The Silver Spoon Mystery, or...
Who was Ephraim Outten?
Years ago I was given a silver spoon. It was one of those old ones we call "coin silver." On the handle was a monogram. "PLS" with the "P" and the "L" slightly above the "S". Other monograms written like this were apparently meant to be read with an "and"—as in "P and L S" and could stand for Paul and Laura Smith, for example. I have never found a "P and L S" who might have owned the spoon. On the back of the spoon the maker's mark is easily readable as "E Outten."
At the time, Gordon Lohr was still living on the Shore. He had an antique shop and was (and is) a recognized authority on antiques. I showed him the spoon which he stated he felt had been made in Accomac. But who was E. Outten?
I consulted the Whitelaw Books Virginia's Eastern Shore, by Ralph T. Whitelaw, and on page 836 learned that Susannah Leatherbury had inherited one hundred twenty-four acres on the south side of Onancock Creek. She "married Ephraim Outten and in 1811 they sold her inheritance..." This property later became known as "Meadville" and is now the home of Henry Custis.
Accomack County Marriage Bonds include the marriage of an Ephraim Outten to Susanna Leatherbury on December 8, 1803. The 1810 Census for Accomack County lists Ephraim Outten as head of a household with one male in the 26 to 45 age group, one female in the 18 to 25 age group, and two males under 10 years of age. Neither the 1800 nor the 1820 censuses had a listing for Ephraim Outten.
The Eastern Shore Public Library in Accomac has a copy of Virginia Postmasters and Post Offices, 1789-1832, by Edith F. Axelson in which Ephraim Outten is listed as the postmaster of Accomac from January 1816 to July of 1816. While at the Library I checked to see if "E. Outten" was a recognized silversmith. The Library has a book entitled The Directory of American Silver, Pewter, and Silverplate, by Ralph M. and Terry Kovel. Listed is Ephraim Outten, a silversmith in Maysville, Kentucky from about 1816 to 1825. The name and dates seemed to fit, but was this just a coincidence? I felt that I needed to know more about Ephraim Outten.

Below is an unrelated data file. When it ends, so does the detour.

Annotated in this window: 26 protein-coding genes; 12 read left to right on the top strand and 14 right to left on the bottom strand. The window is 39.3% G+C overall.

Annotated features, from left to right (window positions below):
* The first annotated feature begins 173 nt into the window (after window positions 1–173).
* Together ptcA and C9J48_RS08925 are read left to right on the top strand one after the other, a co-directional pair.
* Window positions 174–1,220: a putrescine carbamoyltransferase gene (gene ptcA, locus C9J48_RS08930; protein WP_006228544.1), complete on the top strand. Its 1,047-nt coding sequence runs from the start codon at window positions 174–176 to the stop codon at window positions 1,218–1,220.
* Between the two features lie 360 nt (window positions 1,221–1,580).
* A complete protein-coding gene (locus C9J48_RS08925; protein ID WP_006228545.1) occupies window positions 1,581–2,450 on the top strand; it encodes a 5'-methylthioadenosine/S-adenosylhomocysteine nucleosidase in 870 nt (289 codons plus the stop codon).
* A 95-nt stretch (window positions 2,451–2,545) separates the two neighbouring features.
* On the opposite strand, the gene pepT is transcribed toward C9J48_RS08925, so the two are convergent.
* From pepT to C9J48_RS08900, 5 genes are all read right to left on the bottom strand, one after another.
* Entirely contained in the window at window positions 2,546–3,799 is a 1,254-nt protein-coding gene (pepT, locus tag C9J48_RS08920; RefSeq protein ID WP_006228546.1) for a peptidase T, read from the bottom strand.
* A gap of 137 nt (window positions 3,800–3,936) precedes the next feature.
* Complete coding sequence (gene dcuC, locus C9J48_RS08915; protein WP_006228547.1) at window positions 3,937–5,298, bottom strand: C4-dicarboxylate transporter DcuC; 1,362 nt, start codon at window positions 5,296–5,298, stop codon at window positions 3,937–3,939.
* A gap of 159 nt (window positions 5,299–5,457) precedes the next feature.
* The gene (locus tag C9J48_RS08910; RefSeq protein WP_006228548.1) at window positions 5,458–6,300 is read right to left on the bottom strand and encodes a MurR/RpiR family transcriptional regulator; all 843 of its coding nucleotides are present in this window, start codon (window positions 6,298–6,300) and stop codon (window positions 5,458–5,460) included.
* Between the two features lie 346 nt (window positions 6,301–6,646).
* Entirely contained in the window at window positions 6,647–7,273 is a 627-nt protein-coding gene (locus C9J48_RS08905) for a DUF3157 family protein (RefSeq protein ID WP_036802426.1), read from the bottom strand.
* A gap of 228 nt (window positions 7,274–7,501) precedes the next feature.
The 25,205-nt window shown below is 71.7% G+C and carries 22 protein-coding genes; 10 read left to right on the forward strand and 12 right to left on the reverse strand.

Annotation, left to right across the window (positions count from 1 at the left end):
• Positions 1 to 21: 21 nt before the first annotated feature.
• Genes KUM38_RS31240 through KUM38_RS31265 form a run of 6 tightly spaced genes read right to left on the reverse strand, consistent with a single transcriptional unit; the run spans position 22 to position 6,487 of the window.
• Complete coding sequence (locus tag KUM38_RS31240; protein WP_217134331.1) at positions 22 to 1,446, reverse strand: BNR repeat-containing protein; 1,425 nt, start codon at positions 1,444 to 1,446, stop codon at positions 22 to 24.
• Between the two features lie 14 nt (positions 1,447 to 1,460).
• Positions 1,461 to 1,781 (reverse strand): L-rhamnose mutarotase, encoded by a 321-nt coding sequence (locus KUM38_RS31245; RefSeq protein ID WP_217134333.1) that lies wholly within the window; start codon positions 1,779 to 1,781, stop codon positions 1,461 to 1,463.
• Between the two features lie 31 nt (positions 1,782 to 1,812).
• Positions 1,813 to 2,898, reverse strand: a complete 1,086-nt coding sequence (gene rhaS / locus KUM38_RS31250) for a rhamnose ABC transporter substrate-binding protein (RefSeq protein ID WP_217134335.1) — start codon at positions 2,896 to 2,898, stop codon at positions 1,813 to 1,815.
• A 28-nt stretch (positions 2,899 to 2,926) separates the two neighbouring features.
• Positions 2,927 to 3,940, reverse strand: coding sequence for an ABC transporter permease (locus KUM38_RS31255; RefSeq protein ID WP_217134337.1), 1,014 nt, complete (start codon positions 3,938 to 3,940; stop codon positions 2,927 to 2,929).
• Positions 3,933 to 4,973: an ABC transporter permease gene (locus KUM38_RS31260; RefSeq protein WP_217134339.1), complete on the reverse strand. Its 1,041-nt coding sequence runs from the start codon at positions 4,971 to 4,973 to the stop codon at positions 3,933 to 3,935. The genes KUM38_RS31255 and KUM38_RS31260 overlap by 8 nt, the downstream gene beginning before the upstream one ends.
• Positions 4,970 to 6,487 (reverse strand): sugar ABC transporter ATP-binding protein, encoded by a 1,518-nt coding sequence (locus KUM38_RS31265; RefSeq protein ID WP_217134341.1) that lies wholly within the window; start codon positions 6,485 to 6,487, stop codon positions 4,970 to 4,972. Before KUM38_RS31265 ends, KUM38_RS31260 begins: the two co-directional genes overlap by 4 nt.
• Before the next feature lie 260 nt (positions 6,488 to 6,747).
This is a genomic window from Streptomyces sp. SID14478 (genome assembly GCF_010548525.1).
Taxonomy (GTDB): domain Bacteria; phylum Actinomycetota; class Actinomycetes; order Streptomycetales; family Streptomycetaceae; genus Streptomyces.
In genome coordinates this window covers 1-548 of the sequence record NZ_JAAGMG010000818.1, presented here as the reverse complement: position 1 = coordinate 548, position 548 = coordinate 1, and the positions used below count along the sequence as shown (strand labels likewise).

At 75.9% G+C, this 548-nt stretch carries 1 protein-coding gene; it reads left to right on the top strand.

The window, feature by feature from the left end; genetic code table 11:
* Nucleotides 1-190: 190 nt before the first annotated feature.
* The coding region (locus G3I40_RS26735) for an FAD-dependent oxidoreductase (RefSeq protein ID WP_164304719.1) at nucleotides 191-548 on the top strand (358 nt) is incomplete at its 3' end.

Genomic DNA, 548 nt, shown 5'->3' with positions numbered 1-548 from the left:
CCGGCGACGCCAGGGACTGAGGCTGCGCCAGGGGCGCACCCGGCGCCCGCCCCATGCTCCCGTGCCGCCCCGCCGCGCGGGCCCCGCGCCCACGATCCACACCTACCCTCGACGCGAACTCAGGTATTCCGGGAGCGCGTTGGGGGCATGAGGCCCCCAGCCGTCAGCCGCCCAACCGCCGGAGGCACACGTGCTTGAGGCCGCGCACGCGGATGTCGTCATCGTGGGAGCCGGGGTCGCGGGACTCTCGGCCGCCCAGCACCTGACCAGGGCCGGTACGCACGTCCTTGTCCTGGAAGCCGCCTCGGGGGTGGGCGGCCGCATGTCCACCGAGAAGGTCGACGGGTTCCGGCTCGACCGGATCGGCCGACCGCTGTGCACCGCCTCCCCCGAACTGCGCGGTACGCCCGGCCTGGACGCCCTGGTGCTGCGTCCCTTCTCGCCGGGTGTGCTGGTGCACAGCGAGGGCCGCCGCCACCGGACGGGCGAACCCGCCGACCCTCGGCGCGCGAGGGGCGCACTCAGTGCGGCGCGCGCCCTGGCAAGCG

A recent visit by my brother Ben Eichelberger to the Mason County Museum in Maysville, Kentucky seems to bring everything together. Staff at the Museum were familiar with silvermaker Ephraim Outten. He is listed in a book that they have Silversmiths of Kentucky 1785-1900, by Marquis Bloultinghouse. The write-up on Outten states that he was a native of Virginia. His widow is listed as Susan and his father, also in the Maysville area, was named Isaac. It would seem that Ephraim Outten was a practicing silversmith on the Eastern Shore from perhaps as early as 1803 until 1816. It may be that business locally was insufficient, and that after trying to supplement his income as a postmaster, Ephraim Outten decided to move to what he considered a more lucrative area. It would be interesting to know if there is more of his work still in the area.
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